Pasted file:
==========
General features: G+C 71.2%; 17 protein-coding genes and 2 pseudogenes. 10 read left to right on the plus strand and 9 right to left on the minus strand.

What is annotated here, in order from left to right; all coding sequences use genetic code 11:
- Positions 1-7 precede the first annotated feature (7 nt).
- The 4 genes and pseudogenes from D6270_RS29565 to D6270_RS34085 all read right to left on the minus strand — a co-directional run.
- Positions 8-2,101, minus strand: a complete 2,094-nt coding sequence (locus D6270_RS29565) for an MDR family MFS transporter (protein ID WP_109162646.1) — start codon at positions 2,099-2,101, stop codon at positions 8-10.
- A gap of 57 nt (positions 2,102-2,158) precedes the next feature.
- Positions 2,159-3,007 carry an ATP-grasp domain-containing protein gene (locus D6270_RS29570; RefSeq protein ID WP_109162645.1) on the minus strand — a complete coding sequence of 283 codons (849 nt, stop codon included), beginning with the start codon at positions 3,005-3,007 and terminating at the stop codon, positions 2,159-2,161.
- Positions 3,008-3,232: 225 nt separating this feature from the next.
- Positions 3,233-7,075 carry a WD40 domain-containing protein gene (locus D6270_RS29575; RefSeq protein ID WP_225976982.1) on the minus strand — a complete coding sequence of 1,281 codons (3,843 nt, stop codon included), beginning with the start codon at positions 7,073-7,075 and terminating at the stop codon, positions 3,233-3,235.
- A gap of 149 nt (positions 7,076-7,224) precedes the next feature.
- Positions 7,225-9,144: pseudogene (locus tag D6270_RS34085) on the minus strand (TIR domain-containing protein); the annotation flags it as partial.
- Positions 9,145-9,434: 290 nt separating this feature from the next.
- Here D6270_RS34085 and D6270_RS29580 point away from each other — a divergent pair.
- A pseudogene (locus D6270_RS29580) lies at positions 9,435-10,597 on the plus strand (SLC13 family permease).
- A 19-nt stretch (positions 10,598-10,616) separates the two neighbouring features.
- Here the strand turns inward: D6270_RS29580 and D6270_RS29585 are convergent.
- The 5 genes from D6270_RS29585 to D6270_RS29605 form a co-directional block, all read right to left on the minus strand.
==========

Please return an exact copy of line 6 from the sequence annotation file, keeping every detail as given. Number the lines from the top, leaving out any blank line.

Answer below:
- A gap of 57 nt (positions 2,102-2,158) precedes the next feature.